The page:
Her image is more Manhattan than LA, but the actress Diane Keaton is in no comedy mood as she spearheads a campaign in Los Angeles to save the Century Plaza Hotel, a curving glass and steel memento of American 1960s architecture that may soon be razed by the wrecking ball.
One year after purchasing the Century Plaza, at the heart of Century City in West Hollywood, developer Michael Rosenfeld has unveiled plans to demolish it and replace it with two gleaming towers designed by the prestigious New York firm of Pei Cobb Freed & Partners.
Mr Rosenfeld insists that he has been encouraged by city authorities keen to reconfigure Century City, a complex of offices, restaurants and residences, making it greener and more pedestrian-friendly. Plucking the Plaza from the map would make that possible.
But like the nearby and still more venerable Ambassador Hotel that was torn down three years ago, the Plaza is an important name in Los Angeles lore as the place where stars, politicians and tycoons would regularly hang out to relax and do their deals, Ronald Reagan among them.
"We need to honour our city's history more than we need two new towers," Ms Keaton, who is a board member of the National Trust for Historic Preservation, said in an interview with The New York Times. The hotel's distinctive curving facade made it appear, according to Ms Keaton, like "a sexy woman surrounded by ogling men – Sophia Loren in the 1960s".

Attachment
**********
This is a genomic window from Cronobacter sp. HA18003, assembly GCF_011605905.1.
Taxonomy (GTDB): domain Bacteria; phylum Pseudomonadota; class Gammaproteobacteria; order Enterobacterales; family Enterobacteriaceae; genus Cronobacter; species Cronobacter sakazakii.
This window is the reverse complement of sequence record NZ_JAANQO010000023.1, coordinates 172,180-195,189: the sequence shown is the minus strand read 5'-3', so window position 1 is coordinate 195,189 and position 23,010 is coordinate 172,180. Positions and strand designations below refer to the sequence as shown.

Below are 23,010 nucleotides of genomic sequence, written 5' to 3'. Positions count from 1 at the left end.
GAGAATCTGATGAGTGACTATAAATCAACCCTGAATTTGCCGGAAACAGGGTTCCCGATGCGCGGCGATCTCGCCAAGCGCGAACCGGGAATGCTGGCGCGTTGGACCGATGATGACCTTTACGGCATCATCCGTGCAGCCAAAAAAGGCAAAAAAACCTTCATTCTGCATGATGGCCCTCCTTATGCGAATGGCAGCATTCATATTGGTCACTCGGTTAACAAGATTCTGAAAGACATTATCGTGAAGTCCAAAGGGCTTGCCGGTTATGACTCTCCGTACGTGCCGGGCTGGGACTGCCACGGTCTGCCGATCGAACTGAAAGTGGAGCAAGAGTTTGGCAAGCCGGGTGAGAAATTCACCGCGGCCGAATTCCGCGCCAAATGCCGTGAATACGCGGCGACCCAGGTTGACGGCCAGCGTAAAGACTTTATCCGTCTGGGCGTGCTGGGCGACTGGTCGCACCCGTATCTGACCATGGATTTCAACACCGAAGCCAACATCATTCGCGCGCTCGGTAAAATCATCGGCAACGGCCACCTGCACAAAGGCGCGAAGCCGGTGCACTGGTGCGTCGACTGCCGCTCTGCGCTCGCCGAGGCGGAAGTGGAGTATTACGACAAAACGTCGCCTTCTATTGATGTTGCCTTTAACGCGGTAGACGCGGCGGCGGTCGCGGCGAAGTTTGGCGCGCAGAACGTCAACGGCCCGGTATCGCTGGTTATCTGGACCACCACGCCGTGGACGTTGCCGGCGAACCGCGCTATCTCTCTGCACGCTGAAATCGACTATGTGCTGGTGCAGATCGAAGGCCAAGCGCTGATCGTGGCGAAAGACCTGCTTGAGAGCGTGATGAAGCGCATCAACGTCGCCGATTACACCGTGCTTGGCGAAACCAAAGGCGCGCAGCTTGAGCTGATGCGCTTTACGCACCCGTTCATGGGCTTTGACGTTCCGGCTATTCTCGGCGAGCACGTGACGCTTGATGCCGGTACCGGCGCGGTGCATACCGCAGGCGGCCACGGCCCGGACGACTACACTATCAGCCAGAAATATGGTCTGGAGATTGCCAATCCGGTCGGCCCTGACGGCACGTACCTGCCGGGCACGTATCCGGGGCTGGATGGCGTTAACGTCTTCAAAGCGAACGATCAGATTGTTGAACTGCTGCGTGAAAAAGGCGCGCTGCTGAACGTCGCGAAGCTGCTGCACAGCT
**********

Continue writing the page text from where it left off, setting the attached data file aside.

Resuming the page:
Ms Keaton will surely be aware, however, that nostalgia is often a poor match for the march of progress and the lure of the dollar. She was also at the forefront of efforts to save the Ambassador, which could claim historical importance as the place where Bobby Kennedy was assassinated in 1968.
On the day it became clear that the Ambassador was definitively doomed – it was finally blasted to bits in 2006 – Ms Keaton appeared before the microphones to bemoan the complacency of a "confused public who could do nothing more than shrug their shoulders in apathy".
The Plaza's architectural significance is that it was designed by Minoru Yamasaki, the man behind New York's twin towers, destroyed in 2001's terror attacks. But Mr Rosenfeld, who described the hotel as "a jewel" before buying it, seemed unmoved by Ms Keaton's appeal.
In a statement his company said it was "disappointed to see the Century Plaza Hotel politicised... at a time when the city of Los Angeles is suffering from extreme economic hardship and is in dire need of new jobs... This is not considered one of the more significant Minoru Yamasaki buildings and is not characteristic of his style."
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